Cells propagate by making copies of themselves through replicating their DNA genome, which are blueprints of their identities. Every full grown human came from a single fertilized egg cell whose genome is replicated approximately 10 million-billion times. What does the molecular machine that carries out this Herculean task look like? A research team led by scientists from the Hong Kong University of Science and Technology (HKUST) have determined the three dimensional structure of the DNA replication machinery at atomic resolution for the first time in history.
When DNA replication was first proposed based on its double helix structure over half a century ago, many believed that deciphering the machine that separates the two strands of DNA for replication is near to come. However, it turns out to be a much complicated task due to the large size, multi-partite nature (made up of three engines) and its flexibility of the machine.
Today, capitalizing on the Cryo-electron microscopy (CryoEM) technology, a team led by Prof Bik Tye, Senior Visiting Member of HKUST Jockey Club Institute for Advanced Study (IAS) (retired Visiting Professor of Life Science (LIFS)) at HKUST and Prof Yuanliang Zhai, former Research Assistant Professor (RAP) at HKUST who is now an Assistant Professor at the University of Hong Kong, in collaboration with Prof Ning Gao, Professor of Life Sciences at Peking University – have managed to decipher the function of eukaryotes’ DNA replication machine, Origin Recognition Complex (ORC), at unprecedented resolution. This structure explains how ORC is able to scan a sea of bases (DNA is made up of 4 bases, A, T, G, C) to select the correct sites programmed for DNA replication to begin.
It is believed that indiscriminate selection of too many sites may lead to rapid replication of the genome and therefore rapid cell divisions – a characteristic of cancer cells. In contrast, inefficient selection of sites resulting in sluggish cell divisions especially at critical junctures of human development, such as embryogenesis, may lead to developmental disorders. A three dimensional view of the DNA replication machine at 3Å resolution may help to identify better targets for cancer therapy such that synthetic chemicals can be custom made to fit the target. More importantly, structures help to fully understand the mechanistic functions of molecular machines and therefore the roots of diseases due to suboptimal functions of these machines.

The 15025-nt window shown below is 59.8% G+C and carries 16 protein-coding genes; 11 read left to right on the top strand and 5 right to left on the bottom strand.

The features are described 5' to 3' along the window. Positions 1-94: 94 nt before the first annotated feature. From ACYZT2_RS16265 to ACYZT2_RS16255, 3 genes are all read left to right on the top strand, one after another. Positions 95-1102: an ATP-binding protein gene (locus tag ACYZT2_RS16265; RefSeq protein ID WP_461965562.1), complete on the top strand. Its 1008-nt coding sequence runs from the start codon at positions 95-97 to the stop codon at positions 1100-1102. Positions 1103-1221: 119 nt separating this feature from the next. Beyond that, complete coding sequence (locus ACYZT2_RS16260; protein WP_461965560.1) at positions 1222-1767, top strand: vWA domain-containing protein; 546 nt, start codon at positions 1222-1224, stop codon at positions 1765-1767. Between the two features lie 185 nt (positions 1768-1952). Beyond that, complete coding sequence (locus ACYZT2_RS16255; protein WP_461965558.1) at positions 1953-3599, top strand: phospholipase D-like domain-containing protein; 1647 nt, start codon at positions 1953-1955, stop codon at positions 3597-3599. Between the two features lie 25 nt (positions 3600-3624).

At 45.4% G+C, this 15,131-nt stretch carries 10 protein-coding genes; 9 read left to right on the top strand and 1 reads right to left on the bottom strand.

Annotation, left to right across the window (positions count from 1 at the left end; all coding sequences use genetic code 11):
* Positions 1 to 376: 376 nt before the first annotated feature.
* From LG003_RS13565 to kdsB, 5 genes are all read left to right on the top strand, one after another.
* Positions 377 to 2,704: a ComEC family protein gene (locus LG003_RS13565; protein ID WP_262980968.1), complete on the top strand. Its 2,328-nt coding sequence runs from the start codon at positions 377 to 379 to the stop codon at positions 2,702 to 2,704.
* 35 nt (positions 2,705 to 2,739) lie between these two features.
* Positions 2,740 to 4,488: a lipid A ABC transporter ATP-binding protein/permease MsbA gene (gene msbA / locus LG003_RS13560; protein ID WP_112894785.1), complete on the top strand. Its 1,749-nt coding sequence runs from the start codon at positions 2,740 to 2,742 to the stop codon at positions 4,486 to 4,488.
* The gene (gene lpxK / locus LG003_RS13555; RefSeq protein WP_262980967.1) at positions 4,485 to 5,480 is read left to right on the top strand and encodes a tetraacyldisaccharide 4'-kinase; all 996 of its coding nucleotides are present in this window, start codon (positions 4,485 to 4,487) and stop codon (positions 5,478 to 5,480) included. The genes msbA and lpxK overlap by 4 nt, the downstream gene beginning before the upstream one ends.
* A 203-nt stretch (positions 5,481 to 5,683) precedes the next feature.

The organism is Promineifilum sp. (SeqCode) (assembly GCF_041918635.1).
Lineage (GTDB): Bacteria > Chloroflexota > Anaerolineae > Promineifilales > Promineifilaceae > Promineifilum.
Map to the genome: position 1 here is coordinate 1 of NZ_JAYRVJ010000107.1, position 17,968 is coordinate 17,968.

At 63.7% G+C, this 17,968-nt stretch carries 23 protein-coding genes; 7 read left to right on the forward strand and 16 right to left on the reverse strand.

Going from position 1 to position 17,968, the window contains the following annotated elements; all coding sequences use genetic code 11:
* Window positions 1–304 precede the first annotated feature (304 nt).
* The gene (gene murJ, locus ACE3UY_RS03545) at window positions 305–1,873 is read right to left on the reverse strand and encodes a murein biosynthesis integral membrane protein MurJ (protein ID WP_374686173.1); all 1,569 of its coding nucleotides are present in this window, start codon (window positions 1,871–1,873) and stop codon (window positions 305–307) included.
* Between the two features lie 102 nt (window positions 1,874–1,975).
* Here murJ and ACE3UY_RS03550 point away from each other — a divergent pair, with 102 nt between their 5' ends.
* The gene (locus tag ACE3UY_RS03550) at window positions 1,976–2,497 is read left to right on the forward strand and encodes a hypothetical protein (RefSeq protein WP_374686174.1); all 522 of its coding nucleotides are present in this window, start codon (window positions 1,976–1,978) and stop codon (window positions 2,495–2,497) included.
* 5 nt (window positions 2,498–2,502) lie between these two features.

These findings on ORC were published in the prestigious scientific journal Nature on 4 July 2018 - the latest of a series of articles published by the Tye (HKUST)/Gao (PKU) collaboration that has opened the door for deciphering the function of the DNA replication machine at unprecedented resolutions. The first, published in Nature 2015, determined the structure of the core engine of the DNA replication machine called the MCM complex. The second reported an open-ringed structure of the Cdt1–Mcm2–7 complex as a precursor of the MCM double hexamer, which was published in Nature Structural and Molecular Biology.
Prof Tye’s interest in the mechanisms for DNA replication dated from when she established her own laboratory at Cornell University as an Assistant Professor. Her group published the initial paper in 1984 that identified the MCM2-7 genes as key components in DNA replication. Dr Yuanliang Zhai, formerly worked in Prof Tye’s group as RAP at HKUST’s LIFS and a Junior Fellow of IAS is now Assistant Professor in School of Biological Sciences at the University of Hong Kong. The co-authors of this Nature paper also include Dr Wai Hei Lam, Post-doctoral fellow at HKUST’s LIFS and Dr Yongqian Zhao, RAP at HKUST’s LIFS and Junior Fellow of IAS.
About The Hong Kong University of Science and Technology
The Hong Kong University of Science and Technology (HKUST) (www.ust.hk) is a world-class research university that focuses on science, technology and business as well as humanities and social science. HKUST offers an international campus, and a holistic and interdisciplinary pedagogy to nurture well-rounded graduates with global vision, a strong entrepreneurial spirit and innovative thinking. HKUST attained the highest proportion of internationally excellent research work in the Research Assessment Exercise 2014 of Hong Kong’s University Grants Committee, and is ranked as the world’s best young university in Times Higher Education’s Young University Rankings 2018. Its graduates were ranked 12th worldwide and top in Greater China in Global Employability University Survey 2017.
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